QFT. Burris that was an excellent take on Mandela, and a concise and accurate summation. Thank you.

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Someone dies, someone who is internationally known and respected. What does Fox News show, hours after the passing? Karl Rove, complaining about Obamacare.

Did you really expect anything less out of Fox Noise.

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Well, here speaks the moral conscience of us all, shut up already! Are you god or what?

I get it: We obviously don't like each other, but what was the point of that comment?

First of all, I'm not even sure about my own moral conscience.

Secondly, how about just ignoring me? Or is that too hard for someone as educated and intelligent and beautiful and accomplished as yourself?

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QFT. Burris that was an excellent take on Mandela, and a concise and accurate summation. Thank you.

Here is some of what Mandela said before he went to prison:

"During my lifetime I have dedicated my life to this struggle of the African people. I have fought against white domination, and I have fought against black domination. I have cherished the ideal of a democratic and free society in which all persons will live together in harmony and with equal opportunities. It is an ideal for which I hope to live for and to see realized. But, My Lord, if it needs be, it is an ideal for which I am prepared to die."

He decided in the end that reconciliation was the best thing in the end, and the world has been blessed to have him with us for so long. He also said that people aren't born hating others, and that it's easier to teach people to love one another.

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May he rest in peace, having improved the lives of so many.

In my last year of high school my advanced history course was on the history of SA, from the arrival of the Dutch to 1990. It's a minor thing but doing it really impressed the importance of Mandela and the scale of what he did.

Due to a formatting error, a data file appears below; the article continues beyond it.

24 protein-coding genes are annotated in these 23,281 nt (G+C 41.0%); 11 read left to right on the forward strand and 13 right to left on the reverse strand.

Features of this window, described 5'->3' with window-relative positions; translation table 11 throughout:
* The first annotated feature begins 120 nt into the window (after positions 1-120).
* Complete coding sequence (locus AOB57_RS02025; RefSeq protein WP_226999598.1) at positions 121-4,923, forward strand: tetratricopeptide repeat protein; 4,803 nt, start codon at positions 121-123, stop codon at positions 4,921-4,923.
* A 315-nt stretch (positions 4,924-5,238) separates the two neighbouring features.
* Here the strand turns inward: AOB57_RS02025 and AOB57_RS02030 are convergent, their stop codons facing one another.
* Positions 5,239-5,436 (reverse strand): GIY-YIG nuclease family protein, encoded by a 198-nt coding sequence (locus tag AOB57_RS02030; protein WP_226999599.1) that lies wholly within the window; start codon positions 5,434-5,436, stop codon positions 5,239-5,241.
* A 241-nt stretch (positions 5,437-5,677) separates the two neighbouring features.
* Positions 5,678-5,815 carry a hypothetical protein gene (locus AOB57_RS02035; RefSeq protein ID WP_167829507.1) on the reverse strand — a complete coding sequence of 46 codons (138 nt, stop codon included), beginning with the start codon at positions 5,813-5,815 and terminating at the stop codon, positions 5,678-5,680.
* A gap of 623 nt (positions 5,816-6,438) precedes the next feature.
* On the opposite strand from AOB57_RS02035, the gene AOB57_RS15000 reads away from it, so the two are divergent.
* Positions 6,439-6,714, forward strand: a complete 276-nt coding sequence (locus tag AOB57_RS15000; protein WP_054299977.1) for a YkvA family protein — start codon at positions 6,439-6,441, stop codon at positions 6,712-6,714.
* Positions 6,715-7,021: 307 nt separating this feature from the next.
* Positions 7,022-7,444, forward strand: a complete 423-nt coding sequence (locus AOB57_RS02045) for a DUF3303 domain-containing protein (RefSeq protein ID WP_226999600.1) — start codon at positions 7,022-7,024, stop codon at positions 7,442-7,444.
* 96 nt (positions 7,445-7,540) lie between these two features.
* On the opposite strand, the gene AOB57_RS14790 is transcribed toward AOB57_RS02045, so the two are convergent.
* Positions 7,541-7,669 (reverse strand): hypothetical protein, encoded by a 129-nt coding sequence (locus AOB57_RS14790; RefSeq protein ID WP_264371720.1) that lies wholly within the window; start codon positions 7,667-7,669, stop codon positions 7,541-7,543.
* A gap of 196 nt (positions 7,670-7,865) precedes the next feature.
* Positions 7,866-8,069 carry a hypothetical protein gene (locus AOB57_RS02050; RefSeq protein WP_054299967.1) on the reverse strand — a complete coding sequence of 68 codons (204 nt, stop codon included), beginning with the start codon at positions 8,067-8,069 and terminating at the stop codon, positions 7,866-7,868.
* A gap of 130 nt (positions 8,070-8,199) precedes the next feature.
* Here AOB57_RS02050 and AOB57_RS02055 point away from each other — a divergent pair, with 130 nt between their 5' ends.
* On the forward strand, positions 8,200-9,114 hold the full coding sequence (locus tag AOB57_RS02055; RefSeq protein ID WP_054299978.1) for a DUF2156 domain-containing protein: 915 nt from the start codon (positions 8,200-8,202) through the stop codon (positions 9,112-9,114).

For all the importance of Mandela's seemingly endless capacity to forgive, the most important thing imo is that he fought. Nonviolence is admirable but Mandela showed incredible fortitude in fighting those against him for so long. Brave, rare, irreplaceable. RIP Madiba.

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I think Burris's points were well-taken. The complex lives of influential leaders are often simplified in public memory. That Mandela's political life embraced both violent and non-violent revolutionary acts, as well as the elder statesmanship and diplomacy of his later years, is an important part of his legacy.

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Thank you all for explaining me a bit more about Mandela's violent and non-violent revolutionary acts. It seemed like the fundie textbook only remembered the violent and Commie stuff and ignored all the peaceful acts he had done which, in the end, outweighed the other bad stuff he had done in the past.

Once again, RIP Nelson Mandela.

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I was actually working with a Coloured(different meaning in SA) South African colleague when his death was announced today. She wasn't sad at all, she had very mixed feelings about him. Very different to the reactions of people who have never set foot in SA or only for diplomatic visits.

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Thank you all for explaining me a bit more about Mandela's violent and non-violent revolutionary acts. It seemed like the fundie textbook only remembered the violent and Commie stuff and ignored all the peaceful acts he had done which, in the end, outweighed the other bad stuff he had done in the past.

Once again, RIP Nelson Mandela.

Was that an a Beka book?

The 1986 edition of World History asserted that Apartheid was good for South Africa, only objected to by some "human rights" (quotes theirs) activists, and dismantling it would result in violence. bloodshed, and all of Africa aligning with the USSR. Even worse, it called South Africa (circa 1986!) a "bastion of democracy at the tip of Africa".

I was given this book to teach out of in 1997. I didn't know whether to laugh or cry at that.

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One of my FB friends is complaining about Obama having the flag lowered for Mandela but not our fallen troops. Geesh!

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RIP Mandela. He had a full and good life. I was pleased to see that many of my students, even young, knew who he was and were sad for his death. There is always hope.

A little off topic, but whenever I hear about a topic related to Africa, it reminds me how I know so little about the continent. Apartheid and Mandela, history of decolonization, Monomotapa, slavery, the kingdom of Oyo, but that's all, and it makes me ashamed. I think it will be time to change that.